The intent of happy lights – also known as light therapy lights or light therapy boxes – is to mimic sunlight. Happy lights are designed to reset your internal clock and trick your body into thinking it is absorbing the kind of intense light that a household light can’t provide. Researchers have found that light therapy can cause a chemical change in the brain that can brighten your mood. Seasonal Mood Disorder (SMD), triggered by a change of seasons, is a form of depression that sets in when days get shorter during the fall and winter. The disorder can make people feel sluggish, depressed, and low on energy, while affecting their appetite and sleep schedule. Happy lights work to nullify those symptoms.
Is a happy light right for me? what are the benefits?
Before buying a happy light, you should consult with your primary health care provider. If you have bipolar disorder, increasing the exposure of a happy light too fast or using it for an extended period in one sitting could trigger manic symptoms. You don’t need a prescription to buy a happy light but getting a medical opinion can help you find the happy light that is right for you, if it is an advisable option at all. Discussing light therapy with a doctor or a mental health specialist can also help you minimize potential side effects, like eyestrains, nausea, irritability, or headaches. If your doctor signs off on light therapy, a happy light could be beneficial for any symptoms you may have. Studies have found that while light therapy isn’t likely to cure your SMD, it is an effective way to treat it. For some people living with the disorder, it can act as a medication replacement or supplementary form of medication. Happy lights can also be used to treat jet lag and help get your sleep cycle back on track if it has been disrupted. According to the Mayo Clinic, happy lights and light therapy can increase the effectiveness of antidepressant medication or mental health counseling. In some cases, they can allow you to take a lower dose of antidepressant medication. Happy lights use full spectrum white lights void of any UV radiation, so if you have psoriasis or take medications that increase your sensitivity to light, you should still be safe to use these products.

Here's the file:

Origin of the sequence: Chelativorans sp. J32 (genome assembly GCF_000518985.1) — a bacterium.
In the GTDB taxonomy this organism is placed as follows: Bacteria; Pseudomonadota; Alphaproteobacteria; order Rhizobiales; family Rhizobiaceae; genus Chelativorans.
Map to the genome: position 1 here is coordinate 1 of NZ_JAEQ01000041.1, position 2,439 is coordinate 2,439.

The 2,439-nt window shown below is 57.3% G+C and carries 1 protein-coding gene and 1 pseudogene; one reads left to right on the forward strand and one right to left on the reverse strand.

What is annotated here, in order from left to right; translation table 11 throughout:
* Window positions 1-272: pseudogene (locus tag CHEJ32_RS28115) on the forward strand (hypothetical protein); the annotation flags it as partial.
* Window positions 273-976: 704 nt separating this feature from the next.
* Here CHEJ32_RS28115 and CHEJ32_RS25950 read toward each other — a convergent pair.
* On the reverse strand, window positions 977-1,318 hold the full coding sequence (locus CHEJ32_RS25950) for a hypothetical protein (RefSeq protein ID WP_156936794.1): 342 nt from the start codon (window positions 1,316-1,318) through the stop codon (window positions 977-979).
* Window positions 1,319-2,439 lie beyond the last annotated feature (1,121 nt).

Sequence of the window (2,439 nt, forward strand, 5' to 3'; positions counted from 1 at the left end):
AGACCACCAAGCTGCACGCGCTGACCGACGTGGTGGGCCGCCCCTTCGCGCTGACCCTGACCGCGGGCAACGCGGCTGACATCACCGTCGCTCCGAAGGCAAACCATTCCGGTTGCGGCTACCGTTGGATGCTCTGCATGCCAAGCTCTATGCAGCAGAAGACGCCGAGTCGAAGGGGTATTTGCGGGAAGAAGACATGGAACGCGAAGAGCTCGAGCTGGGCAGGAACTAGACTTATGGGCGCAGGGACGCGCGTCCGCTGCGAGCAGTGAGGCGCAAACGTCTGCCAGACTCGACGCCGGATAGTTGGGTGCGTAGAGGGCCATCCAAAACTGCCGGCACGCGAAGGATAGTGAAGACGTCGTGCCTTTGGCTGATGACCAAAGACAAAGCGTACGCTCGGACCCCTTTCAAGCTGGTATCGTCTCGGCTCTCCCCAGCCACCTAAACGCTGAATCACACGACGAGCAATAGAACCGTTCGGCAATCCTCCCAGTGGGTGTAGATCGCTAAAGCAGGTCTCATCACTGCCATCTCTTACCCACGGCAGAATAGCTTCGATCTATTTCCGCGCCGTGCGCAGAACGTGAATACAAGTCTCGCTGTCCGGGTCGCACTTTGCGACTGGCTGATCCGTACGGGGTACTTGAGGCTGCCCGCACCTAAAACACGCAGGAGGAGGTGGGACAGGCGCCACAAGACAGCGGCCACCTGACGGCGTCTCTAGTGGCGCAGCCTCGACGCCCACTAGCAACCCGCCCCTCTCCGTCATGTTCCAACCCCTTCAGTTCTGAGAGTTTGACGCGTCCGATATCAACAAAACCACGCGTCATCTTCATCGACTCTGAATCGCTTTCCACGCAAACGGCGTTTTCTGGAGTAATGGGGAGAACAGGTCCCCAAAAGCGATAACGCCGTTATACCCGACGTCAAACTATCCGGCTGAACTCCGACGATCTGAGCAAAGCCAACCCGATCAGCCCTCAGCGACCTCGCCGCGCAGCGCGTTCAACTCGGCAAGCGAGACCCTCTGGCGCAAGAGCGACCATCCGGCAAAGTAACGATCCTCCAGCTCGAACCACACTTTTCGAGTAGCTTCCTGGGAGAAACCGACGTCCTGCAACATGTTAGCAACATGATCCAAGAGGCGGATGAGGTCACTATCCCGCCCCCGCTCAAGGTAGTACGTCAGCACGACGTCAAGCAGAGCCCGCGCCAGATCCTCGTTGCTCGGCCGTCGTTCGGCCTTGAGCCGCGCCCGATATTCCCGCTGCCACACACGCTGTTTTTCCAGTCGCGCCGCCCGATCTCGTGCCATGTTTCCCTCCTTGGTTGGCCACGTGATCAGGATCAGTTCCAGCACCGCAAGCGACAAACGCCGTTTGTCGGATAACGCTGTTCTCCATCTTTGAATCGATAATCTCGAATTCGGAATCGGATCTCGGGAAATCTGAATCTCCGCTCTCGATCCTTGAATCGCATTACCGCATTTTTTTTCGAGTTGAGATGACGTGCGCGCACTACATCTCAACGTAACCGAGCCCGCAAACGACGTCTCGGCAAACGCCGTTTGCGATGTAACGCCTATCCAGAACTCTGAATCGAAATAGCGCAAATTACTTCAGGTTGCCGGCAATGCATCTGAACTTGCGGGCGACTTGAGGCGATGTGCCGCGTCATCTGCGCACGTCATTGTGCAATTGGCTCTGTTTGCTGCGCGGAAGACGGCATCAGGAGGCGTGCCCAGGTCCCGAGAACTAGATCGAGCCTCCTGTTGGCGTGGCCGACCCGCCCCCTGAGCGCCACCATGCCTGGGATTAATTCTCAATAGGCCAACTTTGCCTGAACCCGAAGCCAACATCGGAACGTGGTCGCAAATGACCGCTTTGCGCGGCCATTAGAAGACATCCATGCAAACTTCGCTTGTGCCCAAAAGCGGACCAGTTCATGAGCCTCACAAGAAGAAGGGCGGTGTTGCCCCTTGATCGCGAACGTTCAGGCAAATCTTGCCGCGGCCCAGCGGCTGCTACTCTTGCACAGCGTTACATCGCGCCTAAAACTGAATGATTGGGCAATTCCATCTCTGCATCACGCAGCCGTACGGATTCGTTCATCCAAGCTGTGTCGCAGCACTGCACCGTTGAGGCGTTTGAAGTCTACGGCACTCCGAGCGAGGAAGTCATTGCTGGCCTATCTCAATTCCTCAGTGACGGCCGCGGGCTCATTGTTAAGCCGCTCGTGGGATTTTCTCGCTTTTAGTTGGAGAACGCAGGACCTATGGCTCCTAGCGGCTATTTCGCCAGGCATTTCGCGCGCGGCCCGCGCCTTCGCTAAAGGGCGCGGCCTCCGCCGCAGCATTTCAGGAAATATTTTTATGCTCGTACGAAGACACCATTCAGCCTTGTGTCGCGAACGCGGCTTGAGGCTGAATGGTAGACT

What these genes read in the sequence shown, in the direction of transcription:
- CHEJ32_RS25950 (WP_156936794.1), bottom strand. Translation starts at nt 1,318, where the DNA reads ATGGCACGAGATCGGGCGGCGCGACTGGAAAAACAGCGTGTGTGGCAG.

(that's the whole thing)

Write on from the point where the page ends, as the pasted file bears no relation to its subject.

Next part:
How to use happy lights
Light intensity, timing and duration are the three key elements to consider when measuring a happy light’s level of effectiveness. The intensity of the light box is recorded in lux, which is a measure of the amount of light you receive. For SMD, the typical recommendation is to use a 10,000-lux light that is about 16 to 24 inches away from your face. With a 10,000-lux light box, light therapy typically involves daily sessions of about 20 to 30 minutes, while a lower-intensity light box, such as 2,500 lux, may require longer sessions. Light therapy sessions are typically most effective in the morning, according to a 2015 National Library of Medicine study. But whichever time of day you and your doctor choose, you should meticulously stick to undergoing light therapy at the same time every day for the best results. A consistent sleep and wake schedule, including on weekends, complements your light therapy sessions, as well.
Performance and price
Before you buy, consider happy light settings like portability, horizontal and vertical placement versatility, cord length, brightness settings and noise level. A lot of the most popular happy lights of 2021 can be had for between $30 and $200, with more advanced models costing closer to $1,000. Are you looking to buy a happy light this winter or holiday season? If your primary care provider recommends a happy light for medicinal treatment purposes, find out if your Blue Cross Blue Shield of Michigan plan covers the partial or entire cost of the purchase. Related:
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